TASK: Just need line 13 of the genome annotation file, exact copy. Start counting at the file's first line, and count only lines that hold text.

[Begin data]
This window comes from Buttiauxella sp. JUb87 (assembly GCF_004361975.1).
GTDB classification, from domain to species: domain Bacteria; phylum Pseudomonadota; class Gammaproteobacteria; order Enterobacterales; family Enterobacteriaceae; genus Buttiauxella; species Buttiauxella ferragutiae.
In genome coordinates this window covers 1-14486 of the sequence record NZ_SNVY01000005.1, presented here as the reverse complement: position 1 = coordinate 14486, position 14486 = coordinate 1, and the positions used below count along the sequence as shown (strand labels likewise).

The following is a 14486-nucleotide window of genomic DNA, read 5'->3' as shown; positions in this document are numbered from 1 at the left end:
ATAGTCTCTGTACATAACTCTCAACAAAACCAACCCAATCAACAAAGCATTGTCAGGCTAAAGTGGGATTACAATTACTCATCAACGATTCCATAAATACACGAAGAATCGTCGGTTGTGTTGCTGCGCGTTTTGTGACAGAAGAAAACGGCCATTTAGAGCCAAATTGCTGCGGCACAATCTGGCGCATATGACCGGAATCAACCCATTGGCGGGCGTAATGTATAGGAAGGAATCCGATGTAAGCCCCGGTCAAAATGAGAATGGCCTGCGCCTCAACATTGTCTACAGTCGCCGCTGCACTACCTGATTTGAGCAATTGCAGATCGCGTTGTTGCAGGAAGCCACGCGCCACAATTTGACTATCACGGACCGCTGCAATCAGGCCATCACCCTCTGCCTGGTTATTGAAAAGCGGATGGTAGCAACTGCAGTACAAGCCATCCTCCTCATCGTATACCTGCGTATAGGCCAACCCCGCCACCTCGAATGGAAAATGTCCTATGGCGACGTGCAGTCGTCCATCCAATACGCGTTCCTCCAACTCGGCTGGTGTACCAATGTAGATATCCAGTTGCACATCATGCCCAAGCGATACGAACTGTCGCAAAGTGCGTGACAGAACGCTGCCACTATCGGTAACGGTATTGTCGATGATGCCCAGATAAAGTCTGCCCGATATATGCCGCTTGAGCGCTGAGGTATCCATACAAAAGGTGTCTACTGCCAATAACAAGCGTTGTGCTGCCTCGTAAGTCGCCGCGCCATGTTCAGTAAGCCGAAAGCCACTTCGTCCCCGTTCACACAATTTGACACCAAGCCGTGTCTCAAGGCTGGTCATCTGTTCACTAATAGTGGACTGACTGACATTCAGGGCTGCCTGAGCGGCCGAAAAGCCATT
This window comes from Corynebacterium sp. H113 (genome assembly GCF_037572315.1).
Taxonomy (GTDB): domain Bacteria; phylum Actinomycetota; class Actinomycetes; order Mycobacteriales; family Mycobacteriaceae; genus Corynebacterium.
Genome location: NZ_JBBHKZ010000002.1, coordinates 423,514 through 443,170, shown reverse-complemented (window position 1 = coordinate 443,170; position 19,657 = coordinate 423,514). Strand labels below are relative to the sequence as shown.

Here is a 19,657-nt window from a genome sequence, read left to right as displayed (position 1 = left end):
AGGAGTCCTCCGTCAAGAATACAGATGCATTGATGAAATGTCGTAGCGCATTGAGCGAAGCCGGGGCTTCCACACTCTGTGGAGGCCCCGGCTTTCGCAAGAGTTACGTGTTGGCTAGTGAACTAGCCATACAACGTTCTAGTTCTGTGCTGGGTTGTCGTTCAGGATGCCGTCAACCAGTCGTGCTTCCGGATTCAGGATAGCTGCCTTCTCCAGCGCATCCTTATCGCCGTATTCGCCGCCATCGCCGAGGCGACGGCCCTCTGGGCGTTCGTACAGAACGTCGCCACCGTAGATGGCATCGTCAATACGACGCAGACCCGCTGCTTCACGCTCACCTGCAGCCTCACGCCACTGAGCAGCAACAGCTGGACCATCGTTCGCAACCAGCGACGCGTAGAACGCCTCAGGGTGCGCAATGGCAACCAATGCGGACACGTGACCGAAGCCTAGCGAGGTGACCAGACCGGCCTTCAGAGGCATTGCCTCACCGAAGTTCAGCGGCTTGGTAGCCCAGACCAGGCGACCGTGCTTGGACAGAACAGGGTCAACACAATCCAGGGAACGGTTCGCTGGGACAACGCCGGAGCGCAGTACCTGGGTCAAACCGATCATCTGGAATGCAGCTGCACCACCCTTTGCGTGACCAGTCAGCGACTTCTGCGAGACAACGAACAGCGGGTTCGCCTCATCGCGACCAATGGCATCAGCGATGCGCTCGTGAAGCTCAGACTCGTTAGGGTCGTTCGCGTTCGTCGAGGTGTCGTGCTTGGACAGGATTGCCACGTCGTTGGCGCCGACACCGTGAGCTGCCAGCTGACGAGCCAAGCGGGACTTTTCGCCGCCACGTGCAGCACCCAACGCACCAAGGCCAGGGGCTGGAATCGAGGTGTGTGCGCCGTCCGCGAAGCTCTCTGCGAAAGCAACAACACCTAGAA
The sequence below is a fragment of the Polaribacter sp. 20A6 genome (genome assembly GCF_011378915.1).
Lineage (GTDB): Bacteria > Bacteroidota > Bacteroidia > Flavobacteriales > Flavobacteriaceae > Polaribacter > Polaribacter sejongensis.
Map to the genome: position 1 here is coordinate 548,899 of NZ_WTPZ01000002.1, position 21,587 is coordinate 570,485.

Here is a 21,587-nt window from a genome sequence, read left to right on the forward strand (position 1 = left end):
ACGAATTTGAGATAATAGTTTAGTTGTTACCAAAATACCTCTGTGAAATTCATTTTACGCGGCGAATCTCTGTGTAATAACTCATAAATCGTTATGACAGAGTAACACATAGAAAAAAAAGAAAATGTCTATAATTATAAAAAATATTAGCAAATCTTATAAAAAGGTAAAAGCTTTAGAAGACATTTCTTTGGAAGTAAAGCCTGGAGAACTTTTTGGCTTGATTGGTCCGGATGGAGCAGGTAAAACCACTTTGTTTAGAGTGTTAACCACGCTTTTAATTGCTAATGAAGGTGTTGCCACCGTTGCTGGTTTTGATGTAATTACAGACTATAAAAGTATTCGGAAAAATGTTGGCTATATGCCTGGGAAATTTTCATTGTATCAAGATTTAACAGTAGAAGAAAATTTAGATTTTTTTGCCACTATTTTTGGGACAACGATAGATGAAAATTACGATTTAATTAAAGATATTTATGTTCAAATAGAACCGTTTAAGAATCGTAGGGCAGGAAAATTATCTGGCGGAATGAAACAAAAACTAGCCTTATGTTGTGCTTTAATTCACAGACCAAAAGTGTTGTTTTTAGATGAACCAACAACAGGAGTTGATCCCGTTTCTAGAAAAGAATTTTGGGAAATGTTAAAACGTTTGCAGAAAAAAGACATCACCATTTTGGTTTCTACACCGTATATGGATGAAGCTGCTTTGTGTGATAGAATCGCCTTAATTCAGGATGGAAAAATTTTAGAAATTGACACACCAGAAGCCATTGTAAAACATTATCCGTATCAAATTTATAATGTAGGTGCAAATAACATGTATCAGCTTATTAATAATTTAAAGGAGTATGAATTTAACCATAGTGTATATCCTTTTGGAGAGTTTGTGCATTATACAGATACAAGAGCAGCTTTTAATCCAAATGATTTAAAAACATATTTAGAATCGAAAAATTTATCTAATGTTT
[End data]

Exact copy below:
Map to the genome: position 1 here is coordinate 548,899 of NZ_WTPZ01000002.1, position 21,587 is coordinate 570,485.